Earthquakes Induced by Fluid Injection

No. Of more than 150,000 Class II injection wells in the United States, roughly 40,000 are waste fluid disposal wells for oil and gas operations.
Earth's crust is pervasively fractured at depth by faults.
The largest earthquake induced by fluid injection that has been documented in the scientific literature was the November 6, 2011 earthquake in central Oklahoma.  It had a magnitude of 5.6.  Earlier that year, a magnitude 5.3 earthquake was induced by f
No. Given enough time, the pressure increase created by injection can migrate substantial horizontal and vertical distances from the injection location. Induced earthquakes commonly occur several kilometers below the injection point.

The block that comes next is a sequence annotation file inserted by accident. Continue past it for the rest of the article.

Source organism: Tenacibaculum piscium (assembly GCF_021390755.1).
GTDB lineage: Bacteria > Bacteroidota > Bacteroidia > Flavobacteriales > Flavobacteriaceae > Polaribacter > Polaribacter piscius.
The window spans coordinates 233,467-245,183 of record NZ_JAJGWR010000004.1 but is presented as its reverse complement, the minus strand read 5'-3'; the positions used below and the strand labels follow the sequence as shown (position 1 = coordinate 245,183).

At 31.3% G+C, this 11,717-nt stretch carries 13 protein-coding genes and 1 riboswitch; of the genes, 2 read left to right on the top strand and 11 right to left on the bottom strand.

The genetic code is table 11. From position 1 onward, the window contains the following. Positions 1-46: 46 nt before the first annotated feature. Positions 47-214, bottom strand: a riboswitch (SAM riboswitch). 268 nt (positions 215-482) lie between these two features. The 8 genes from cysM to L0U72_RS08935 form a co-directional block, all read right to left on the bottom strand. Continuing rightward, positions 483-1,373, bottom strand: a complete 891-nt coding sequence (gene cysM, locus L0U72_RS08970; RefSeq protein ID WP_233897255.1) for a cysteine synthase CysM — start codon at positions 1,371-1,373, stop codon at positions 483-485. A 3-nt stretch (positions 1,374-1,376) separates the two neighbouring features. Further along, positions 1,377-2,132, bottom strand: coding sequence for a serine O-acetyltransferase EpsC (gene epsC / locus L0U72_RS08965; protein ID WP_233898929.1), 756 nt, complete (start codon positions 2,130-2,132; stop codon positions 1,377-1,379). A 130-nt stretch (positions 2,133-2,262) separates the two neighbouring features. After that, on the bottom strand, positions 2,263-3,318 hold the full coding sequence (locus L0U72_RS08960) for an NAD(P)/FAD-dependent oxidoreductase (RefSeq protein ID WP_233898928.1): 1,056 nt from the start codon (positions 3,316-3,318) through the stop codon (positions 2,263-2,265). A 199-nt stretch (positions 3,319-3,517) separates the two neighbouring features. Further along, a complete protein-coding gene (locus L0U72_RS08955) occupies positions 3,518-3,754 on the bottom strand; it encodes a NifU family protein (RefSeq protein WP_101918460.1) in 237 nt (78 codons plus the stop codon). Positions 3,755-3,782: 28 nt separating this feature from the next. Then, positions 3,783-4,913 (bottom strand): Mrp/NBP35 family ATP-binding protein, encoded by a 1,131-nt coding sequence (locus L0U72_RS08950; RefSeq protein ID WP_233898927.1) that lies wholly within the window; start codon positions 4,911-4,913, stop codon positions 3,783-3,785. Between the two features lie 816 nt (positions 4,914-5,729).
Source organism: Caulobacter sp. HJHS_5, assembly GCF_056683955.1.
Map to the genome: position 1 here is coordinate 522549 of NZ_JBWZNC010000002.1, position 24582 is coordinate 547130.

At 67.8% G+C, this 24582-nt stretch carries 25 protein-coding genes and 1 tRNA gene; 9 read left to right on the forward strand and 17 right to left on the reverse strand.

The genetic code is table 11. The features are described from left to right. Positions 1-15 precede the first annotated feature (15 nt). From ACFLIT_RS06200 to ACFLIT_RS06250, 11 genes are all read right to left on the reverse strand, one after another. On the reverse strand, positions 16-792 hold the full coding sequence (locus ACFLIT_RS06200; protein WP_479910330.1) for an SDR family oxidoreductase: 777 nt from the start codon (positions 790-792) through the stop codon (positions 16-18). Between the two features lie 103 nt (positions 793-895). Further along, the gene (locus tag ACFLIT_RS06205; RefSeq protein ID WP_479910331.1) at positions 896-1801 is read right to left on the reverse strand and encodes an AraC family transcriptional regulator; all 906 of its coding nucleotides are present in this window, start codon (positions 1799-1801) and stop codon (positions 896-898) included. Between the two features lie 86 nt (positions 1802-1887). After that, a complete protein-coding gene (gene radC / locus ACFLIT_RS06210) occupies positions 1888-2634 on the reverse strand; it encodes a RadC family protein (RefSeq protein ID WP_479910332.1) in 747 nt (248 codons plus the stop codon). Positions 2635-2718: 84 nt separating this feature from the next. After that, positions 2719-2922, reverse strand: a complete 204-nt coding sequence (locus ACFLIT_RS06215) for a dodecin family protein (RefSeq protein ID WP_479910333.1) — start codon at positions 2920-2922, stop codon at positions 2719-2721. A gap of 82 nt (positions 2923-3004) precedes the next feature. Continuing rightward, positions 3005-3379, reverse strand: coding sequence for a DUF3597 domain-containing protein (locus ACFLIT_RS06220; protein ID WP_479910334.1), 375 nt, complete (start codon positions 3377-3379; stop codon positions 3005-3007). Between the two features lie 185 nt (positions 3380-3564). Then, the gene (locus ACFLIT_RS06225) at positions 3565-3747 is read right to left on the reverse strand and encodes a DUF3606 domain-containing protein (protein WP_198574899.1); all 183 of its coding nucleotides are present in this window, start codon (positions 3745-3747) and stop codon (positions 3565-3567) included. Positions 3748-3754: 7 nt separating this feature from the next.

So far, there is no conclusive example linking injection operations to triggering of major earthquakes, however we cannot eliminate this possibility.
To produce natural gas from shale formations, it is necessary to increase the interconnectedness of the pore space (permeability) of the shale so that the gas can flow through the rock mass and be extracted through production wells.
USGS supports both internal and external (university-based) research on the causes of induced earthquakes.
In a few cases, yes, but in most cases no.  The majority of the earthquakes in Oklahoma since 2011 occur in areas where oil is being produced by pumping massive volumes of water out of naturally fractured formations to extract much smaller volumes of o